It was a substantial amount which surprised his mother who asked why were these parts for the car so highly expensive. His answer was that they were made of silver. He thus succeeded in getting a large amount of money from her. He was married to Obaida Begum, from Benaras, lovingly called “Saut”, who was very fond of us, and made us all welcome in their home. Their daughter, Najma, my mother’s first cousin, hence my aunt, and ten days younger than me, was my closest friend, and the one whose letters I looked forward most to receive during my Dufferin days.
They used to be full of interesting news about our age group in the family. She, Majla Bhaiia and myself got on very well and spent a lot of time together, playing cards and other games chit-chatting etc. Her two brothers Anwar and Hamid were at the Muslim University, Aligarh, and were not in Dhaka at the time. Ibrahim was too young to be in our company. The two-storied house, “River View”, was situated on the banks of river Buriganga and, from the upstairs verandah it was so pleasant to see people walking on the road, country boats, some with sails, launches and steamers moving up and down the river. Quite often, Majla Bhaiia and I used to join some of the boys from Ahsan Manzil for a swim in the river.
Prominent among them was Rahman Bhaijan (Khwaja Rahman Quader). One day he paid two or four annas for a ‘foot-path’ barber to give me a shave. All of us spent a lot of time and had great fun at the Shadi bari, the house of uncle Syed Abdul Hafiz, father of the groom Syed Hassan Reza. All of us got together for dinner followed by musical sessions popularly known as Bhaitak. Young, as we all were, we had great fun teasing the girls. I have faint recollection of our train-ride to Laksham, the home of Hajra Bhabi, for the wedding.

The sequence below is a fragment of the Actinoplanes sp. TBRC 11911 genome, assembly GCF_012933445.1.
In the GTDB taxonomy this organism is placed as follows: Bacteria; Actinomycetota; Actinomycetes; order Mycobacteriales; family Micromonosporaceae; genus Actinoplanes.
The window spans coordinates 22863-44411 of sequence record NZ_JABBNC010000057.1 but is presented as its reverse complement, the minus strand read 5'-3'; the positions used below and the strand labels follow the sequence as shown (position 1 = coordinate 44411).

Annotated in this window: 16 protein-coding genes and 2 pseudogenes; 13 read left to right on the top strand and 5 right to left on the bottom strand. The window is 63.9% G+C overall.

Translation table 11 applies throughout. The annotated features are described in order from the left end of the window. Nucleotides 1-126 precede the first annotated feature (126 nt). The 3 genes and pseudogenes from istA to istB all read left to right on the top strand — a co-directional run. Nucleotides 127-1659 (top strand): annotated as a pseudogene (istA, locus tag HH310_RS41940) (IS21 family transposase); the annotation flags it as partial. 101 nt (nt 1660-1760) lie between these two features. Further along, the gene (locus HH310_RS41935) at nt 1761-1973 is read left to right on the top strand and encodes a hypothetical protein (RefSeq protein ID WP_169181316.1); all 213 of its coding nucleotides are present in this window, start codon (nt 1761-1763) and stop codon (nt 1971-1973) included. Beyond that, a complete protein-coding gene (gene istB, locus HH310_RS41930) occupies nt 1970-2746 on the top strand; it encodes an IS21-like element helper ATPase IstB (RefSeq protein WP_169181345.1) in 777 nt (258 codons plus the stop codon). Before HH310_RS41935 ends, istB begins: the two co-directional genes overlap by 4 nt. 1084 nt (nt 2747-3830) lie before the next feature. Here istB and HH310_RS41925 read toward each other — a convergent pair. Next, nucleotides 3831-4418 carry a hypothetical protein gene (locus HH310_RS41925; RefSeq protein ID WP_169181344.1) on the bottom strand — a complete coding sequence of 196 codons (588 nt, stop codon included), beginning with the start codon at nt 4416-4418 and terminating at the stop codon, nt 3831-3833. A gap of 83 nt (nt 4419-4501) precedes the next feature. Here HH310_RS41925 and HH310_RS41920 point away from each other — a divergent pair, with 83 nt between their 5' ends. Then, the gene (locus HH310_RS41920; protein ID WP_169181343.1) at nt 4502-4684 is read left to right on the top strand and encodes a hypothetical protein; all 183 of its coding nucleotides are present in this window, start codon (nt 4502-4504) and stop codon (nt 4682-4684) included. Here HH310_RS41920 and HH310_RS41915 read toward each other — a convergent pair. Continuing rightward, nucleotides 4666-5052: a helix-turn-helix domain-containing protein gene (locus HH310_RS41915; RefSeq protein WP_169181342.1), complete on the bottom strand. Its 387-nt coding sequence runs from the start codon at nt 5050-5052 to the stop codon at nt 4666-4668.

I think nostalgically of the wonderful time we had – the last family get-together I attended as a teen-ager – and I had to leave immediately after the wedding on 11th July, to get back to Calcutta and continue with my preparation for the Final Examination. We were then staying at 30. Lower Range, and I was all by myself as the rest of the family were still in Dhaka. I used to spend four hours every morning – 7 to 11 a.m. – studying and then go visiting etc. That last summer holiday came to an end as I left Calcutta, at the end of August, to return to the Traning Ship to finally complete the three years of intensive training and proceed to sea.
Having mentioned about the time Sadri and I spent watching our favourite team – Mohammedan Sporting Club of Calcutta – it would be most fitting to add here an article I wrote about this famous Club which appeared in the Millennium Memories issue of Dawn Karachi on Monday January 24, 2006:
“THE MOHAMMEDANS”, as the famous MOHAMMEDAN SPORTING CLUB of Calcutta was known in the days when they made football history by winning every major football tournament ‑ the IFA Shield in Calcutta, which was the blue riband’ of Football in India; the Rovers Cup in Bombay, and the Durand Cup in Simla; several other trophies, all in the same year; and having been Calcutta football League Champions (the most important Football League in India) for eight years from 1934 to 1945, and probably in later years as well.
“It was the year 1936, which every school boy of that time in Bengal would remember nostalgically, that the Mohammedan Sporting Club won the Calcutta Football League for the third year in succession, equalling the record so far held by a British Military team ‑ Durham Light Infantry. On that occasion, a poem appeared in the Star of India on 2nd July 1936, which appears at the end of this chapter, received through the kind courtesy of Zafar Ali Khan from Kolkata.